January 5, 2018. A day that was supposed to be a start of a new, prosperous era for Raiders fans. That was the day that reports surfaced about Mark Davis succeeding in his effort to pry Jon Gruden out of the broadcast booth by luring him back into coaching with a historic 10-year, $100 million contract. Before signing Gruden, the Raiders were coming off a 15-year stretch which saw the team secure only one winning season. Gruden, who over his time at ESPN was heavily courted and was considered a top coaching candidate whenever a top job opened up, was supposed to be the difference-maker for the Silver and Black and return this once great franchise to where they belong—as playoff contenders.
Well, we are three years into the Gruden era and so far, the results have been average at best—and you don’t pay $100 million for average. Over the last three seasons, the Raiders have a 19-29 record and have not made the playoffs. Gruden’s best season came last year when the Raiders finished 8-8—but after starting the season 6-3 that is hardly anything to celebrate. There were many reasons for the Raiders' collapse last season, and most can be attributed to a defense that routinely surrendered big plays at the worst possible moments. Addressing the defense was an obvious must-do for Gruden and Co. and their success at doing so will greatly decide the team’s results for 2021.
After finishing 29th in points allowed per game and 25th in yards per game, Gruden and general manager Mike Mayock made sweeping changes to the defensive side of the football starting with defensive coordinator Paul Guenther. Gunther was an in-season firing as the team was looking for any sort of spark to save their dwindling playoff hopes. Now calling plays for the Raiders defense is former Los Angeles Chargers defensive coordinator Gus Bradley, who has coordinated some very successful defenses in his long career. Bradley, on paper, is a vast improvement over Gunther—but as we know, the X’s and O’s can only go as far as the Jimmy's and Joe's.
Luckily for Raiders fans, the team was aggressive in adding quality talent to the defensive side of the football. The team’s marquee free-agent signing Yannick Ngakoue looks to spark a Raiders pass rush that has been amongst the league’s worst ever since the team traded away Khalil Mack. Ngakoue is an excellent fit playing the “LEO” position in Bradley’s scheme and his juice and explosiveness off the edge pairs very nicely with “Big End” Maxx Crosby’s power and length. Third-round pick Malcolm Koonce, an undersized edge rusher from Buffalo, should also provide some more energy off the edge.
The secondary was another area of the Raiders that saw some much-needed additions. The team signed veteran corner Casey Hayward who has plenty of experience playing in Bradley’s scheme as he was a two-time Pro Bowler under his tutelage with the Chargers. The team also drafted TCU safety Tre'Von Moehrig, who was widely considered to be a first-round pick but fell to the second round due to a back injury that popped up late in the draft process. Moehrig is a rangy, instinctual, and ball-hawking safety who is an outstanding fit playing single-high in Bradley’s Cover 3 system.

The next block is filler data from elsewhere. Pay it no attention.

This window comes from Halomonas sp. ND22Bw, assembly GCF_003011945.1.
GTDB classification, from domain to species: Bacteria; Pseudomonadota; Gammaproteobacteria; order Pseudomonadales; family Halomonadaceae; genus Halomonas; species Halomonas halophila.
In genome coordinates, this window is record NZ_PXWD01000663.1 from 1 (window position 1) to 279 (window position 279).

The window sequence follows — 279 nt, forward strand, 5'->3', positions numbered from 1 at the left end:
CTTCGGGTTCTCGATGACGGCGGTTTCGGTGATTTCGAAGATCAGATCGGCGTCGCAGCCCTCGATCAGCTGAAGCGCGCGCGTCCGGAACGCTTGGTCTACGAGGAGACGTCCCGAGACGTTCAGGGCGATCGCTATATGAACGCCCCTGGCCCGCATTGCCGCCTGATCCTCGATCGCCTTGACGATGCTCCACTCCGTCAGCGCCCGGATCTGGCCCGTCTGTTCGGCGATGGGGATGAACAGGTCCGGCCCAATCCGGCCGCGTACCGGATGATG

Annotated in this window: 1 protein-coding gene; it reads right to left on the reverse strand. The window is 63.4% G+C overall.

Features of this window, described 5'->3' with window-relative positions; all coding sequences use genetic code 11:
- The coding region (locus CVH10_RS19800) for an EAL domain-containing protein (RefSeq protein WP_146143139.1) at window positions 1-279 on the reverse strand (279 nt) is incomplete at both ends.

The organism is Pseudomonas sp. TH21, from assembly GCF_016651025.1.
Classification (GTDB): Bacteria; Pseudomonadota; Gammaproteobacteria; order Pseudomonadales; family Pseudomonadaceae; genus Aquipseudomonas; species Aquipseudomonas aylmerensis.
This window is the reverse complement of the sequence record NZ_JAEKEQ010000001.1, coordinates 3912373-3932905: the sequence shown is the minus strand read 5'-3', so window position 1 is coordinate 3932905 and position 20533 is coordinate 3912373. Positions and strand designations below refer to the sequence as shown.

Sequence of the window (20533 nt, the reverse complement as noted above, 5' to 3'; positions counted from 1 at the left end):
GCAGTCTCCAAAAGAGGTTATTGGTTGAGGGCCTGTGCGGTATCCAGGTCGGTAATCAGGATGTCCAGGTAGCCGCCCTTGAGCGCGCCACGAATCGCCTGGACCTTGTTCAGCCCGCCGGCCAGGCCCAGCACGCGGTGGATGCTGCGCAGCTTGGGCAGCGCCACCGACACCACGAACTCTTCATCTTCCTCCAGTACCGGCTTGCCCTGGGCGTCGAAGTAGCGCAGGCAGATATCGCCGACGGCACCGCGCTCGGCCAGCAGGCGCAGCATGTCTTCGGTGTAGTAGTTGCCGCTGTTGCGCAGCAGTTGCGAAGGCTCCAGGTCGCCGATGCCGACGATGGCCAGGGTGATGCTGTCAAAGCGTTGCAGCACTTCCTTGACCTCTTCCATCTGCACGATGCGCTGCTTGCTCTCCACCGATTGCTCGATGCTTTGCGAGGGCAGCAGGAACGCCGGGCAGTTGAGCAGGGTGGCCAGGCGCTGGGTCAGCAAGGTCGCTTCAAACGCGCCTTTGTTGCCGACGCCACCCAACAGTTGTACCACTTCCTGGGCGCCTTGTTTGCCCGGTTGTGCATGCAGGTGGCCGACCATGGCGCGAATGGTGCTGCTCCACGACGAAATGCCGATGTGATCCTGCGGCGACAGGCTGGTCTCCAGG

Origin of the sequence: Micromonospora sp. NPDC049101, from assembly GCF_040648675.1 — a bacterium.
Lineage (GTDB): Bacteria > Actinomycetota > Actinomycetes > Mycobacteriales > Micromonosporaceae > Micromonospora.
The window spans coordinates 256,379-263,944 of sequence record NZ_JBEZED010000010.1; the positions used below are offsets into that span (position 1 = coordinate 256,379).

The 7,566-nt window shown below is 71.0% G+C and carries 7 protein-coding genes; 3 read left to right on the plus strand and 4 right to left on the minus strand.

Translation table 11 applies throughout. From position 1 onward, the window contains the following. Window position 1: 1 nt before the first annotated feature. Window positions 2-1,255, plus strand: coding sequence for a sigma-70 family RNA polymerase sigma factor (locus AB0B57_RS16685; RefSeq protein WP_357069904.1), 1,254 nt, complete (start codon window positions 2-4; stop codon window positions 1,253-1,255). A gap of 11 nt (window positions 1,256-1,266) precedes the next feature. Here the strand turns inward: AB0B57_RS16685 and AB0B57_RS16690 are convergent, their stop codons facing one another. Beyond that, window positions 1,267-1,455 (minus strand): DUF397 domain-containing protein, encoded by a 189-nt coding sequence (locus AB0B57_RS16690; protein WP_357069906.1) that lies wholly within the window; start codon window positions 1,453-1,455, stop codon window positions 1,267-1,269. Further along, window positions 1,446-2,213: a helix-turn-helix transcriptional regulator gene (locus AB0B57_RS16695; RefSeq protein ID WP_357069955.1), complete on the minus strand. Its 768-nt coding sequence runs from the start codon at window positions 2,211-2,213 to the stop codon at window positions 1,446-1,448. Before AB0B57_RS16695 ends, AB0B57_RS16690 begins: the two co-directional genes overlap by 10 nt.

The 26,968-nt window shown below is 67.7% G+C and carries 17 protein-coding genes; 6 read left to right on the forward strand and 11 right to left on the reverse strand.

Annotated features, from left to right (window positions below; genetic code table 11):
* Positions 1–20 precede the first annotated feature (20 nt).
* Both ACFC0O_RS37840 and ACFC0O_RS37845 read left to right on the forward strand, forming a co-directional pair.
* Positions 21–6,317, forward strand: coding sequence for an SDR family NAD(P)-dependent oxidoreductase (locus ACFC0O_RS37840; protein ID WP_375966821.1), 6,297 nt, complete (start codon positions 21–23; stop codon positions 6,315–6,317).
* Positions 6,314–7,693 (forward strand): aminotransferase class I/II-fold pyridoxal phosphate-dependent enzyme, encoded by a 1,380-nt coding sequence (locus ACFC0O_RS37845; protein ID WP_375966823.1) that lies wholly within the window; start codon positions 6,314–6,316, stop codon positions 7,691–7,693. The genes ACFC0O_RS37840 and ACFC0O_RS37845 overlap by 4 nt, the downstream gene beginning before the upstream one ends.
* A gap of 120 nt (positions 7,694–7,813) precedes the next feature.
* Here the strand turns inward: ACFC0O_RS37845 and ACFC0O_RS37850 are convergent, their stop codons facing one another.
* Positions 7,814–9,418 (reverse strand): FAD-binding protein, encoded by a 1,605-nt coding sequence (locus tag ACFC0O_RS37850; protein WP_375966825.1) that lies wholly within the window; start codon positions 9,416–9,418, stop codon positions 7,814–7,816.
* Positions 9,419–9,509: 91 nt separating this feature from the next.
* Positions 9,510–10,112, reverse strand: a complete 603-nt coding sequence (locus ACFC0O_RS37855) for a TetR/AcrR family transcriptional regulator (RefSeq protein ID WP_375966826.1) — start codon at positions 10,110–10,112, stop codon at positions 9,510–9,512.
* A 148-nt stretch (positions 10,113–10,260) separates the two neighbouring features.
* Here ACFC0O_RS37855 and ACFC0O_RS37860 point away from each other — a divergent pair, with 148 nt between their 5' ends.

While the defensive players the Raiders added this offseason should make quite the difference, it’s the young players the Raiders have drafted and signed in prior years that need to step up in order for this unit to really shine. Players such as linebacker Cory Littleton, who signed as a free agent last season but disappointed in his first year as a Raider. Former first-round picks like defensive end Clelin Ferrell, safety Johnathan Abram, and corner Damon Arnette are all players who the team invested high capital in but have yet to see a quality return on their investment. If these players can ascend and take any sort of step up, the Raiders' defense can go from terrible to solid very quickly.
Now, using solid as an adjective to describe a team’s defense isn’t the best thing in the world, but when you have an offense that’s as talented as the Raiders all you truly need is a solid defense. Led by quarterback Derek Carr, who amidst the constant trade rumors and scrutiny had his best statistical season in 2020, the Raiders' offense figures to be one of the more explosive units in football. Tight end Darren Waller is a top-three player at his position and running back Josh Jacobs is also as talented as they come. The team also signed quality veterans in wide receiver John Brown and running back Kenyan Drake to provide more pass-catching weapons for Carr. That being said, the one player the Raiders need to produce in order for this unit to truly reach its potential is last year’s first-round pick, wide receiver Henry Ruggs III. If Ruggs can rebound from a very disappointing rookie year and prove to be the explosive playmaker that the team envisioned when drafting him 12th overall, then this offense will be virtually unstoppable.
The answer to the title question is simple. In order for this Raiders season to be deemed successful, this team has to make the postseason. Anything short of that is a failure. Of course, no one is expecting them to win the division as they play in the same AFC West as the Kansas City Chiefs, but this team certainly has the talent to make it in as a wild-card. With an improved defense and an offense that’s primed to score some points, the time is now for Gruden to start delivering on the hope that many Raiders fans were promised back in January 2018.